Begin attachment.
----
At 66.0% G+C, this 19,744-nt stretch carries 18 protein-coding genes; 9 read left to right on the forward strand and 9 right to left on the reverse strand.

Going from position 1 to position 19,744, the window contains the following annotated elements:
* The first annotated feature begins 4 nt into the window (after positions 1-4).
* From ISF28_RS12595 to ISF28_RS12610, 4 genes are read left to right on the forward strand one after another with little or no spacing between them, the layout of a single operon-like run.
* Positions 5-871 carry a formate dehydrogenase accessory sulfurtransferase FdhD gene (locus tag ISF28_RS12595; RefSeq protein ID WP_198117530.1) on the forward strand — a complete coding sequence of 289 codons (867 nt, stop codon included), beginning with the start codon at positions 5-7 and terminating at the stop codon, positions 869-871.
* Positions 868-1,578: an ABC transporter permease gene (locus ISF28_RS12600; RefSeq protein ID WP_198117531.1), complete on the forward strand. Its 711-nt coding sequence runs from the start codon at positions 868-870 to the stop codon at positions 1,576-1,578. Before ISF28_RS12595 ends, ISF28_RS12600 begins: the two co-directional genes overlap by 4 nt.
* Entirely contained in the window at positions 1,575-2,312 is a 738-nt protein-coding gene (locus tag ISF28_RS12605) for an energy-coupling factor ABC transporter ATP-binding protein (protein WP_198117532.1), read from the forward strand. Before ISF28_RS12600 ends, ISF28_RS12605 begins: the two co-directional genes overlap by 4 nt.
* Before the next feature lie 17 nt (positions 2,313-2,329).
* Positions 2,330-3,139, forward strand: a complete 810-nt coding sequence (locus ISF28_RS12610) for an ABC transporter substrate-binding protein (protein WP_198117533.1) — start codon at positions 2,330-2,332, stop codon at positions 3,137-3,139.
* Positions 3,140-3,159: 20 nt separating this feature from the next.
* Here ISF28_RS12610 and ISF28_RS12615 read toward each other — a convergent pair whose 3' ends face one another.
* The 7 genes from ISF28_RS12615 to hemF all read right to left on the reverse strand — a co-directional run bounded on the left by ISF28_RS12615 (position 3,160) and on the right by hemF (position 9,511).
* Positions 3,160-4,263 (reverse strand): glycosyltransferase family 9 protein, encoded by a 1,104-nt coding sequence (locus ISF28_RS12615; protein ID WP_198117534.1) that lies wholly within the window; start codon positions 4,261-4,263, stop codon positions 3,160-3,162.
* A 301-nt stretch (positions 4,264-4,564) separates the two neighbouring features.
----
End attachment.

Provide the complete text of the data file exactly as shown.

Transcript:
At 66.0% G+C, this 19,744-nt stretch carries 18 protein-coding genes; 9 read left to right on the forward strand and 9 right to left on the reverse strand.

Going from position 1 to position 19,744, the window contains the following annotated elements:
* The first annotated feature begins 4 nt into the window (after positions 1-4).
* From ISF28_RS12595 to ISF28_RS12610, 4 genes are read left to right on the forward strand one after another with little or no spacing between them, the layout of a single operon-like run.
* Positions 5-871 carry a formate dehydrogenase accessory sulfurtransferase FdhD gene (locus tag ISF28_RS12595; RefSeq protein ID WP_198117530.1) on the forward strand — a complete coding sequence of 289 codons (867 nt, stop codon included), beginning with the start codon at positions 5-7 and terminating at the stop codon, positions 869-871.
* Positions 868-1,578: an ABC transporter permease gene (locus ISF28_RS12600; RefSeq protein ID WP_198117531.1), complete on the forward strand. Its 711-nt coding sequence runs from the start codon at positions 868-870 to the stop codon at positions 1,576-1,578. Before ISF28_RS12595 ends, ISF28_RS12600 begins: the two co-directional genes overlap by 4 nt.
* Entirely contained in the window at positions 1,575-2,312 is a 738-nt protein-coding gene (locus tag ISF28_RS12605) for an energy-coupling factor ABC transporter ATP-binding protein (protein WP_198117532.1), read from the forward strand. Before ISF28_RS12600 ends, ISF28_RS12605 begins: the two co-directional genes overlap by 4 nt.
* Before the next feature lie 17 nt (positions 2,313-2,329).
* Positions 2,330-3,139, forward strand: a complete 810-nt coding sequence (locus ISF28_RS12610) for an ABC transporter substrate-binding protein (protein WP_198117533.1) — start codon at positions 2,330-2,332, stop codon at positions 3,137-3,139.
* Positions 3,140-3,159: 20 nt separating this feature from the next.
* Here ISF28_RS12610 and ISF28_RS12615 read toward each other — a convergent pair whose 3' ends face one another.
* The 7 genes from ISF28_RS12615 to hemF all read right to left on the reverse strand — a co-directional run bounded on the left by ISF28_RS12615 (position 3,160) and on the right by hemF (position 9,511).
* Positions 3,160-4,263 (reverse strand): glycosyltransferase family 9 protein, encoded by a 1,104-nt coding sequence (locus ISF28_RS12615; protein ID WP_198117534.1) that lies wholly within the window; start codon positions 4,261-4,263, stop codon positions 3,160-3,162.
* A 301-nt stretch (positions 4,264-4,564) separates the two neighbouring features.